Friday, June 1, 2012

Eurovision Song Contest...Light Your Fire...and the Winner is...


Eurovision Song Contest…Light Your Fire...and the winner is…..

Every year, the Eurovision Song Contest is broadcast by the European Broadcasting Union all over Europe.  Each country submits an original song to be performed by an artist or artists from the respective country.  A jury of specialists, like American Idol, rates the songs to be sent on to the Grand Finale, which then is voted on by viewers all over Europe, and as far away as Azerbaijan.  Each year the huge television production is held in the country of the previous year’s winner.  And so it was, with great pride after winning the 2011 Eurovision Song Contest, that Azerbaijan, known as the Land of Fire, hosted this year’s competition last weekend, with the theme and motto--Light Your Fire.  An elaborate new hall—the crystal hall palace in Baku—was built just for this event.  This Eurovision television spectacular was already a big event during the years that Bill and I lived in Germany in the 1960’s and 1970’s, and I remember well watching the shows every year to see which country would win—it brings pride and jubilation to the winning country, and after winning last year’s competition, throngs stormed the streets of Baku celebrating, as though they had just won the World Cup!

Because it must be shown during prime time in Europe, the semi-finals and the Grand Finale couldn’t start until midnight local time here in Azerbaijan.  But watch we must!  And so we had our own little PCV viewing party at the home of good friend of all Peace Corps Volunteers, Gulnaz.

Some chose to boycott the Song Contest in Azerbaijan, and others used the event to point out political issues that plague Azerbaijan’s reputation on the world stage.  Armenia, with a decades-long dispute over contested territory which they now occupy and on-going war with Azerbaijan, did not send an entry nor attend.  Other human rights organizations hoped to draw attention to the civil and human rights violations of a country known for imprisoning hundreds of journalists who oppose government policies and a country accused by others of corruption throughout many facets of society.  On international rankings of corruption and human rights violations, Azerbaijan scores poorly relative to the rest of the world, and especially relative to the rest of Europe.  Moreover, located in a strategically important part of the world, Azerbaijan reportedly thwarted numerous terrorists plots, which were designed to disrupt the Eurovision events.

But none of that seemed to dampen this year’s celebration which turned out to be quite a Baku party.  The city polished up its attractive and historic core, and put on the glitz and glamour that would rival any pop-culture show anywhere in the world.  And the winner—and host of next year’s competition…Sweden!  But I must admit, my favorites, the ones that I was rooting for, were—the pleasant German entry, the local favorite—Azerbaijan, the singing babushkas from Russia (came in 2nd place), and the fancy feet of the group from Malta…ah, well…

Have a view:


 Don't miss the singing Babuskas enticing everyone with "Party for Everybody":


1 comment:

  1. Good morning how are you?

    My name is Emilio, I am a Spanish boy and I live in a town near to Madrid. I am a very interested person in knowing things so different as the culture, the way of life of the inhabitants of our planet, the fauna, the flora, and the landscapes of all the countries of the world etc. in summary, I am a person that enjoys traveling, learning and respecting people's diversity from all over the world.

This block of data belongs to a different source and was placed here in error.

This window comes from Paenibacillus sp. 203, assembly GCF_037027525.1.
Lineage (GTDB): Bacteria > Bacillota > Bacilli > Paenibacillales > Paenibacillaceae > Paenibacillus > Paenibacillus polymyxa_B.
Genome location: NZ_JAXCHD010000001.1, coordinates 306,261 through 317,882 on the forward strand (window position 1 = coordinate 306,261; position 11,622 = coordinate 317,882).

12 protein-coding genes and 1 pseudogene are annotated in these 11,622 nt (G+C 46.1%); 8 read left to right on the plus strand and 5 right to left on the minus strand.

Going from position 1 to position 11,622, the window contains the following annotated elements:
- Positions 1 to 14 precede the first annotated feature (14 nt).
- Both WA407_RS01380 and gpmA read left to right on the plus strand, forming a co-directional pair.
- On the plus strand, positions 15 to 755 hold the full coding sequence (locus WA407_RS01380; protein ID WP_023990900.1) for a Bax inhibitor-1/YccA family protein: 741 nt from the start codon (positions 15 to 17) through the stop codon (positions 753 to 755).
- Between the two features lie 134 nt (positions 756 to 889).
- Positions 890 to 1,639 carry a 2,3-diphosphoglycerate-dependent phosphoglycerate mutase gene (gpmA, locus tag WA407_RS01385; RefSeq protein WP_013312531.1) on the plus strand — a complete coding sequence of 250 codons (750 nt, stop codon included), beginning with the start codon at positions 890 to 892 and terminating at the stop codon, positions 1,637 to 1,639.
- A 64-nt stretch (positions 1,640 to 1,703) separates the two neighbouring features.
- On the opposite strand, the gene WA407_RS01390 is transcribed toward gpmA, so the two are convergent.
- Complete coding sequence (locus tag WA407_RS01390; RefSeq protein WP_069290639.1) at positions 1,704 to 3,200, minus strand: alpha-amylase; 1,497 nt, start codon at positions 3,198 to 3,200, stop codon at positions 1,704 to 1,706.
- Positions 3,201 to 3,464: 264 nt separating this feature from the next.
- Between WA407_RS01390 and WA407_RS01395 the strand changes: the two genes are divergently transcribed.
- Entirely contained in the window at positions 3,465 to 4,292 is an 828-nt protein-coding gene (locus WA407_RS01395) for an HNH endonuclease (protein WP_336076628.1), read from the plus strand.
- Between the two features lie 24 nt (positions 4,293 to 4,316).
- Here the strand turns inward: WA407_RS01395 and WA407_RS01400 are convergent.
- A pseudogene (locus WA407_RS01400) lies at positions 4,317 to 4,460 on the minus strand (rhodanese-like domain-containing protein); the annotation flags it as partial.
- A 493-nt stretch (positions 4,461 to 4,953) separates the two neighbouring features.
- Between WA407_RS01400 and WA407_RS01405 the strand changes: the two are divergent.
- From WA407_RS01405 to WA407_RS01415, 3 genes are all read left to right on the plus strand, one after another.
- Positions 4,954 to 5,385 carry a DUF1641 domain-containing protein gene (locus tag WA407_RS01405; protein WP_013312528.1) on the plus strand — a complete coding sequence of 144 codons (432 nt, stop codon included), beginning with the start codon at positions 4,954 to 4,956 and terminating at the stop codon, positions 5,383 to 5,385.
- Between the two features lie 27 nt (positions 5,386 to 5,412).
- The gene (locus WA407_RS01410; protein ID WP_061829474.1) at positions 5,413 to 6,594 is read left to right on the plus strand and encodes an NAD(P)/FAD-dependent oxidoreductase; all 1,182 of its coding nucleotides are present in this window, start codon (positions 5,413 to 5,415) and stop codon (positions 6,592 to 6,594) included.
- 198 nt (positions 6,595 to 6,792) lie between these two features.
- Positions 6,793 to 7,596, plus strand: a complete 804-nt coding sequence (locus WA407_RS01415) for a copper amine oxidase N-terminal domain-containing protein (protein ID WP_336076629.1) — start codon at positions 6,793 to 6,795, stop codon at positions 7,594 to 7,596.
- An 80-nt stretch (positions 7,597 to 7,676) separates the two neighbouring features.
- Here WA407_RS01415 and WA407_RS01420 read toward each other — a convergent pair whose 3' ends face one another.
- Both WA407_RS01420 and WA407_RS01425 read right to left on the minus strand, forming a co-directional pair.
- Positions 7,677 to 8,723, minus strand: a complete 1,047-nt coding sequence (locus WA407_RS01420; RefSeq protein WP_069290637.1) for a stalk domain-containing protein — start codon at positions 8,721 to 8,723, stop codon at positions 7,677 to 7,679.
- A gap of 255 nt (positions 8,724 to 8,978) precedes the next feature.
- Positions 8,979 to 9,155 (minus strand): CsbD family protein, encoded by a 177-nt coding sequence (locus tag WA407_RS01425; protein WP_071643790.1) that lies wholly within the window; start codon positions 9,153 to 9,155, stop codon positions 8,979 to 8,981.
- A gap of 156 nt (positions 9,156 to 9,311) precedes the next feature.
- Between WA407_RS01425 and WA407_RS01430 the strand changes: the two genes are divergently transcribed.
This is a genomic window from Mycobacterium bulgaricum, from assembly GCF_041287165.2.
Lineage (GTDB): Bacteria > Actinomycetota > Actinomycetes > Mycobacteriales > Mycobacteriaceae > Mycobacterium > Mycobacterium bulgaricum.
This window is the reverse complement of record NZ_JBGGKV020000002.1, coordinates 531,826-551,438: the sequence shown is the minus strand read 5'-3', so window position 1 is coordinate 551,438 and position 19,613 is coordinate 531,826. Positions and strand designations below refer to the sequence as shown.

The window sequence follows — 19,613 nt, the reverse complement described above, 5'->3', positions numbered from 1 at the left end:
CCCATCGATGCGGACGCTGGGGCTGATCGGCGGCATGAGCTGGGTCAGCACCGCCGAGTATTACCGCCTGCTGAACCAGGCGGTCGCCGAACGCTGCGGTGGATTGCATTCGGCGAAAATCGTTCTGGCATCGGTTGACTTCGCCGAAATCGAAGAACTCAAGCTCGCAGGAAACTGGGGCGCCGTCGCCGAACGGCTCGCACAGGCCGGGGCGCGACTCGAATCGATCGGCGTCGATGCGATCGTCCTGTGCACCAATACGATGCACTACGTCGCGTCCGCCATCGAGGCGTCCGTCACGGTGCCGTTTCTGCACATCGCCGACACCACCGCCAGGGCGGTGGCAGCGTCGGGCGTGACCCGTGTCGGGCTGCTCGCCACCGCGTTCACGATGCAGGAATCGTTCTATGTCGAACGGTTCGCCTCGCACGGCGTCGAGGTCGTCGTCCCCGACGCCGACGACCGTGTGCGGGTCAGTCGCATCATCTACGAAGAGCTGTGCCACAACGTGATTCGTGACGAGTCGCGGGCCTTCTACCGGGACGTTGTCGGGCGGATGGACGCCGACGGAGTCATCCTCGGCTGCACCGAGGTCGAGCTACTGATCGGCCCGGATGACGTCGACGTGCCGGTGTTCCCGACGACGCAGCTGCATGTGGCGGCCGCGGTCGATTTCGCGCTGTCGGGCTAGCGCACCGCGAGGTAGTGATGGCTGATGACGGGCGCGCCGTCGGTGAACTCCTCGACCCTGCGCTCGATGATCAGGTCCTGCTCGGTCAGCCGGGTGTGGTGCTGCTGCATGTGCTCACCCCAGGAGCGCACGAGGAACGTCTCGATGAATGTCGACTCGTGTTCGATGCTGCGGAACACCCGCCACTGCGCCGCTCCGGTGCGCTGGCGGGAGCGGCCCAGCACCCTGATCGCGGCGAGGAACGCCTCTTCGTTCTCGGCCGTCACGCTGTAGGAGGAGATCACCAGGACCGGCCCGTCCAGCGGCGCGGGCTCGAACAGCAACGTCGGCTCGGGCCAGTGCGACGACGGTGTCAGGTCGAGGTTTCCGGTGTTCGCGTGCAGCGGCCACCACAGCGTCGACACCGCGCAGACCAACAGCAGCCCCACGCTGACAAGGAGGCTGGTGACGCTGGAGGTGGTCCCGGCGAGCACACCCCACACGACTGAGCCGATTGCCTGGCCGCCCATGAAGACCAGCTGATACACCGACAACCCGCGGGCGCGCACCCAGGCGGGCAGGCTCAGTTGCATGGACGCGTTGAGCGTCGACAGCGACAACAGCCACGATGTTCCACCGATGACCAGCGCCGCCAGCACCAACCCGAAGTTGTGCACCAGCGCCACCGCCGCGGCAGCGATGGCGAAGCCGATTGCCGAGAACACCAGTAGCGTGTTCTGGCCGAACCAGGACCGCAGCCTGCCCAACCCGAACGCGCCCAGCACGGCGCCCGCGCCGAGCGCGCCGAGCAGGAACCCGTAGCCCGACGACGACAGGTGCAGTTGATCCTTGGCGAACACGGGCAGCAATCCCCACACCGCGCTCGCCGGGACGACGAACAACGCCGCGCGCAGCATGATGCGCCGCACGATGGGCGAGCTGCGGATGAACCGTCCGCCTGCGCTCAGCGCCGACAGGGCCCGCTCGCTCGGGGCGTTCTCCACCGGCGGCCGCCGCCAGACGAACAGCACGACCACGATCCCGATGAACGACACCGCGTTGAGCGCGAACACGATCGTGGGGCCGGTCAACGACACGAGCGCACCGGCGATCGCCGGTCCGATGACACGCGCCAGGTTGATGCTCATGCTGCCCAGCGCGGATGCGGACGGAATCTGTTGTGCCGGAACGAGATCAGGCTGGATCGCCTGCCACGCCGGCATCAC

I would love to travel and meet in person all the aspects above mentioned, but unfortunately as this is very expensive and my purchasing power is quite small, so I devised a way to travel with the imagination in every corner of our planet. A few years ago I started a collection of used stamps because trough them, you can see pictures about fauna, flora, monuments, landscapes etc. from all the countries. As every day is more and more difficult to get stamps, some years ago I started a new collection in order to get traditional letters addressed to me in which my goal was to get at least 1 letter from each country in the world. This modest goal is feasible to reach in the most part of countries, but unfortunately it’s impossible to achieve in other various territories for several reasons, either because they are countries at war, either because they are countries with extreme poverty or because for whatever reason the postal system is not functioning properly.

    For all this I would ask you one small favor:
    Would you be so kind as to send me a letter by traditional mail from Azerbaijan? I understand perfectly that you think that your blog is not the appropriate place to ask this, and even, is very probably that you ignore my letter, but I would call your attention to the difficulty involved in getting a letter from that country, and also I don’t know anyone neither where to write in Azerbaijan in order to increase my collection. a letter for me is like a little souvenir, like if I have had visited that territory with my imagination and at same time, the arrival of the letters from a country is a sign of peace and normality and an original way to promote a country in the world. My postal address is the following one:

    Emilio Fernandez Esteban
    Calle Valencia,39
    28903 Getafe (Madrid)
    Spain

    If you wish, you can visit my blog www.cartasenmibuzon.blogspot.com where you can see the pictures of all the letters that I have received from whole World.

    Finally I would like to thank the attention given to this letter, and whether you can help me or not, I send my best wishes for peace, health and happiness for you, your family and all your dear beings.

    Yours Sincerely

    Emilio Fernandez

    ReplyDelete